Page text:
Tensions prevail in the restive north-eastern Indian state of Nagaland following the killing of 14 civilians by soldiers.
Authorities have shut down internet services and imposed a curfew to quell mass protests.
Violence started on Saturday when an army patrol in Mon district mistook a group of labourers for militants and opened fire, killing six.
The army called it a "case of mistaken identity" but locals reject the claim.
An Indian soldier and seven more people died as angry locals clashed with the troops in the region. On Sunday afternoon, another civilian was killed by forces after protesters attacked an army camp.
Indian Home Minister Amit Shah, who is responsible for domestic security, has expressed "deep anguish" over the incident, and the Nagaland state government has promised a high-level inquiry led by a Special Investigation Team (SIT).
The violence marks one of the deadliest escalations in recent years in Nagaland, which has long been roiled by insurgency and ethnic divisions led by local militant groups. And it is not the first time that Indian security forces have been accused of wrongly targeting innocent locals in their operations.
Saturday's incident took place in Mon, along the border with Myanmar (previously known as Burma), during a counter-insurgency operation led by soldiers of the Assam Rifles, an Indian army unit.
The Indian army said the soldiers had been responding to "credible intelligence inputs" about the movement of separatist guerrillas in the region, who often cross into Myanmar after attacking security forces.
Indian forces kill 13 civilians amid ambush blunder
The soldiers opened fire on a truck carrying coal miners to their villages for their usual weekend rest. The locals allege the firing was unprovoked, but the soldiers claim they fired when the miners "refused to cooperate", leading to suspicion that they were insurgents.
The army maintains the botched up operation was a "case of mistaken identity".
"It was truly a case of mistaken identity, so when angry locals set fire to a military camp on Sunday, the soldiers maintained utmost restraint and did not shoot at them," says Jaideep Saikia, a security analyst.
But experts say "mistaken identity" does point to lack of "credible intelligence" and raises questions about counter-insurgency operations.
"This is horrible and outrageous," said Sanjoy Hazarika, writer and commentator on north-east India. He blamed "the omnibus protection provided to the security forces" under India's Armed Forces Special Powers Act (AFSPA) as the "major obstacle to justice" in the troubled region.
AFSPA is a controversial anti-insurgent law that gives the security forces the powers of search and seizure. It also protects soldiers who may kill a civilian by mistake or in unavoidable circumstances during an operation. The law has been blamed for "fake killings" and campaigners say it is often misused.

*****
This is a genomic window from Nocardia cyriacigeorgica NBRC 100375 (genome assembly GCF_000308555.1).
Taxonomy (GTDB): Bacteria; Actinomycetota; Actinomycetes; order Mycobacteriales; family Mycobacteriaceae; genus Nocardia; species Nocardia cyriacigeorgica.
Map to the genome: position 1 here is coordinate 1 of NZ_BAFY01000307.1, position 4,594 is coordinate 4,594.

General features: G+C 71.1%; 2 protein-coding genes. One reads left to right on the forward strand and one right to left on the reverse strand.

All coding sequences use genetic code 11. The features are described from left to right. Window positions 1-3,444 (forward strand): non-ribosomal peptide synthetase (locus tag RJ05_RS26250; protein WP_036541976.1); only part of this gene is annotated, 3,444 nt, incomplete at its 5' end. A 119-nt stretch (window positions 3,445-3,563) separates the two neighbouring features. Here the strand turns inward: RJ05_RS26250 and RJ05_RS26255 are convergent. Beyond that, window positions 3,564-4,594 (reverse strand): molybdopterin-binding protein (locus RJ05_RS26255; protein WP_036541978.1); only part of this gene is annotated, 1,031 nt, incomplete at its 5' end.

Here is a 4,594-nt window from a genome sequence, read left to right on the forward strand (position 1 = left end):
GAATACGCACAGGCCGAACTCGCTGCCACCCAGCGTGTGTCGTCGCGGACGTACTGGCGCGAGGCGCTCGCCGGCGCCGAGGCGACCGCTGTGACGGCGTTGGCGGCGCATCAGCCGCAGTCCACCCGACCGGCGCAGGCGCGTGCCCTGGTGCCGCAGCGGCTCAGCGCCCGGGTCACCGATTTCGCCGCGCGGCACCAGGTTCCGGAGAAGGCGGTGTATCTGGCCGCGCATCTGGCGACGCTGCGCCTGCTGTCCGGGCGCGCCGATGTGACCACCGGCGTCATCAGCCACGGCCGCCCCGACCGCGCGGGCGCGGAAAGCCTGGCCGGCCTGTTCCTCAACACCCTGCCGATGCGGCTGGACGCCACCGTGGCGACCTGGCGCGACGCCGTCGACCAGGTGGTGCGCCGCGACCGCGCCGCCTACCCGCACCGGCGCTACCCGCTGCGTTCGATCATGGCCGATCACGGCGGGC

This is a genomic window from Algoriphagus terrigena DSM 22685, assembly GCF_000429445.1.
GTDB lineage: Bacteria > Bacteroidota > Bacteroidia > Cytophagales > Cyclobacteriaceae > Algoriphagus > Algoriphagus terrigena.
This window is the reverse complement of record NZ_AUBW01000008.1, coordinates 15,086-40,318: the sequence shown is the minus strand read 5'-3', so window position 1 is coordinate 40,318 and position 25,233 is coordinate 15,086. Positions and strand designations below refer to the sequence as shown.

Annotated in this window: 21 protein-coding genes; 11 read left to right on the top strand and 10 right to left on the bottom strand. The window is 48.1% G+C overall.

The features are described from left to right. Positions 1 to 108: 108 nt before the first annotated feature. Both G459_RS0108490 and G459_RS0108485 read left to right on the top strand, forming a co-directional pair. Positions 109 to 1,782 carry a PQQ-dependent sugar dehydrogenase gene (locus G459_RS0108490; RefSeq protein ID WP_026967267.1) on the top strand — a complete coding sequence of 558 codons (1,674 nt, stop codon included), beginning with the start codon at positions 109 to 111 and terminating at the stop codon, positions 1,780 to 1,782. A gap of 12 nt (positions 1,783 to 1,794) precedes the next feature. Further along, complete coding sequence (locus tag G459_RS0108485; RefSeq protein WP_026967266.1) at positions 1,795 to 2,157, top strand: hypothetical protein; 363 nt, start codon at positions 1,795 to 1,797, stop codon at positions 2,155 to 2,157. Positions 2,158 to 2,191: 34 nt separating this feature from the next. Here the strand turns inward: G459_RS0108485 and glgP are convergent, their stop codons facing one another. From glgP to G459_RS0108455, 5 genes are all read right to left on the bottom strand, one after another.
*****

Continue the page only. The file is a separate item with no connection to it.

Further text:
Nagaland is home to India's oldest ethnic rebellion, dating back to the 1950s. The armed movement revolves around the demand for an ethnic homeland - a sovereign territory that includes Nagaland and all Naga-habited areas of the neighbouring states of Assam, Manipur, Arunachal Pradesh as well as Myanmar.
Will peace deal with Naga rebels work?
An agreement in 1975 led to the surrender of the biggest rebel faction, the Naga National Council. But a breakaway faction, National Socialist Council of Nagaland (NSCN), consisting of fighters trained and armed by China, denounced the agreement and decided to fight on.
In 1997, the NSCN's main faction led by Thuingaleng Muivah finally agreed to a ceasefire and started negotiations with the Indian government.
A "framework agreement" signed by the two sides in 2015 laid the basis for final settlement but the negotiations are stuck because Delhi is unwilling to concede the NSCN's demand for a separate flag and a separate constitution for Nagaland.
Indian troops, which attacked the truck carrying miners on Saturday, were hunting for guerrillas of another NSCN faction that opposes Mr Muivah's negotiations with Delhi and carries out attacks from its bases in Myanmar's Sagaing region.
The 1,643km (1,020 miles) border between India and Myanmar is largely hilly, home to multiple separatist insurgencies on both sides.
One such rebel group, the Peoples Liberation Army, active in Nagaland's neighbouring state of Manipur, carried out a vicious attack on an Assam Rifles convoy last month, killing an army colonel, his wife and minor son and four soldiers.
Some say the troops were desperate to hit back to avenge the killing of their commander.
Others say their counter-insurgency tactics are outdated, the emphasis on "area domination" through show of force largely misplaced and they need to connect better to locals for "credible intelligence by winnings hearts and minds."